Zac and Brianna Lowther crashed just after Saturday night’s Orioles game ended, having put their 3-month-old daughter, Isabelle, to bed just a few hours earlier. Brianna and Isabelle had joined Zac in Maryland earlier in the day, getting to spend some time with him as the left-hander pitched at the Orioles’ alternate training site in Bowie awaiting a promotion to Baltimore.
As the couple faded to sleep, Zac’s phone rang loudly, with him having left the ring tone volume up high. He worried it would wake Isabelle. Instead, it startled Brianna, who asked what happened.
“Oh, I just got called up,” Zac replied.
“Is this a dream?” Brianna asked in a daze.
In some ways, it certainly was. Zac Lowther, the Orioles’ No. 19 prospect per Baseball America, was promoted to the major leagues for the first time. After Baltimore officials delivered the good news, he went into the bathroom to call his and Brianna’s parents and share it with them. They were all in attendance for Sunday’s 8-1 victory against the Oakland Athletics, in which Lowther pitched a scoreless ninth inning in his major league debut.
“I feel like I’m really ready,” he said Sunday morning. “When I got here today, it was like I belonged.”
Lowther, who turns 25 on Friday, acknowledged that he was somewhat surprised with the promotion. He was expected to pitch at the alternate site, which is effectively serving as the Orioles’ Triple-A camp, until minor league play began early next month, at which point he would be part of Triple-A Norfolk’s rotation.
Instead, for the time being, he’ll be part of the Orioles’ pitching staff. Manager Brandon Hyde said the Orioles called up Lowther in case they needed a length option in relief Sunday after having a bullpen game Saturday. Wade LeBlanc, the veteran left-hander who started that game by allowing four runs in 1 2/3 innings, was designated for assignment to open a spot for Lowther on the 26-man roster.
Lowther is the fourth Oriole to make his major league debut in 2021, joining Rule 5 pitchers Tyler Wells and Mac Sceroler and outfielder Ryan McKenna. He was added to Baltimore’s 40-man roster this offseason to protect against him being available to other organizations in the Rule 5 draft. He joins Dean Kremer (No. 9 prospect), Keegan Akin (10) and Bruce Zimmermann (15) as members of a wave of young pitchers in Baltimore’s system who have reached the majors. Right-hander Michael Baumann (8) and left-hander Alexander Wells (20) could also appear this year.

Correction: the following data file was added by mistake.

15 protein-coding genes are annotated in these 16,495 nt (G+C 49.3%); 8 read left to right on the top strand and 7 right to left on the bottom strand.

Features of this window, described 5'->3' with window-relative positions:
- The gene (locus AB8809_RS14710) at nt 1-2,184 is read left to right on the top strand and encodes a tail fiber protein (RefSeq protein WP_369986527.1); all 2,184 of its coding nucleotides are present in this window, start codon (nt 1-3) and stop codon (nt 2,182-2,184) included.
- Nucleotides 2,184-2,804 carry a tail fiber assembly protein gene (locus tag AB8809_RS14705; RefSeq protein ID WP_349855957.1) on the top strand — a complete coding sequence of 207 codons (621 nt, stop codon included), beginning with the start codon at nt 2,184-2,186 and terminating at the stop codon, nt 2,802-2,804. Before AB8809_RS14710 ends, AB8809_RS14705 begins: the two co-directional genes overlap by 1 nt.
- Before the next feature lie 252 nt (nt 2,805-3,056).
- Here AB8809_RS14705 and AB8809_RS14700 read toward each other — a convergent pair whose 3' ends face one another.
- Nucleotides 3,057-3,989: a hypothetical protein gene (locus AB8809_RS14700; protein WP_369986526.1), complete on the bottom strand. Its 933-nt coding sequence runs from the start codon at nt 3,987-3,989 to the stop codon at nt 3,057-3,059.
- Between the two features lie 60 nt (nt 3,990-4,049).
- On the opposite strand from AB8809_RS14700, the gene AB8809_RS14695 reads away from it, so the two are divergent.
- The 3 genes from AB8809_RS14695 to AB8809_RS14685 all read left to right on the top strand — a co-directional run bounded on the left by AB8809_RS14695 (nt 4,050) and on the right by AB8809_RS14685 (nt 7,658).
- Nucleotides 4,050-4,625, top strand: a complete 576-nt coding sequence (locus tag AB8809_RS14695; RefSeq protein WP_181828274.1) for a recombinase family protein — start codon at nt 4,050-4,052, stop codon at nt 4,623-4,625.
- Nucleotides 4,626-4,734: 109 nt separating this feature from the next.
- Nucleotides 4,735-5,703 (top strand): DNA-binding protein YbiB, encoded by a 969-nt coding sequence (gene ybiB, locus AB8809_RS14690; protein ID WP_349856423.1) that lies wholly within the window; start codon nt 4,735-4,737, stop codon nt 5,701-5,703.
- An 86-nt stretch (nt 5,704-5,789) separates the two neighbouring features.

“We’re getting a lot of guys from the system, which is what you want,” Hyde said. “You start getting a healthy organization when you start calling up your own guys, so guys that are coming through our organization, they’re now getting to the big leagues. Even the guys that haven’t played in [Triple-A], McKenna’s here now and Lowther’s here and Akin and Kremer and [Ryan] Mountcastle came here last year. You’re going to see more guys along the way. You’re starting to improve as an organization as you start graduating your own players.”
With the 2020 minor league season canceled because of the coronavirus pandemic, Lowther and McKenna have both reached Baltimore without playing in Triple-A, which has typically been a prerequisite for promotion under this front office administration. Lowther, though, excelled at every other level of Baltimore’s system before this call-up. The Orioles’ second-round pick in the 2017 draft out of Xavier, he has posted a 2.26 ERA in 61 games, all but two as a starter. He doesn’t have much experience as a reliever, but in one spring training outing this year, he entered with the bases loaded and no outs and managed a scoreless frame, then followed with two more, showing he could be effective in that role.
He and Akin shared the organization’s Jim Palmer Minor League Pitcher of the Year honor in 2018, and in 2019, Lowther made 26 starts for Double-A Bowie with a 2.80 ERA and 154 strikeouts in 148 innings.
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He spent 2020 training in his native Ohio before joining the Orioles’ alternate site and returned there this year. With the alternate site serving as a Triple-A camp rather than the developmental camp it was in 2020, Lowther said he approached his time there differently this time around.
“Being able to kind of have a goal in mind of how you want your season to go is definitely something that goes into your work every day,” Lowther said. “My goal was to be here, so the work was very intentional down there.”
Lowther said he worked on a regular starter’s schedule at the alternate site as the camp group played intrasquads and games against the Washington Nationals’ alternate site team, with Sunday being his scheduled day to pitch down there. Hyde said Lowther could certainly start at some point, and the Orioles have an opening in their rotation for Wednesday’s matchup with the New York Yankees, though the timing aligns with when Kremer, a member of Baltimore’s Opening Day rotation, can be promoted from the alternate site after he was optioned last week.
With Kremer unavailable, the Orioles gave LeBlanc his first start of 2021 on Saturday. LeBlanc, 36, signed a minor league deal with the Orioles this offseason after struggling in six starts for them in 2020. He initially opted out of his contract only to re-sign on a major league contract and make the team’s Opening Day roster. In six outings, LeBlanc allowed seven earned runs in 6 2/3 innings.
“He’s a big-time pro,” Hyde said. “Was great in our clubhouse, one of our few veteran guys that we have, and it’s not easy to have that conversation with somebody like that.”
But it also opened the door for Lowther.
“Everything that I’ve done has been to get me here,” Lowther said. “I think I’m ready.”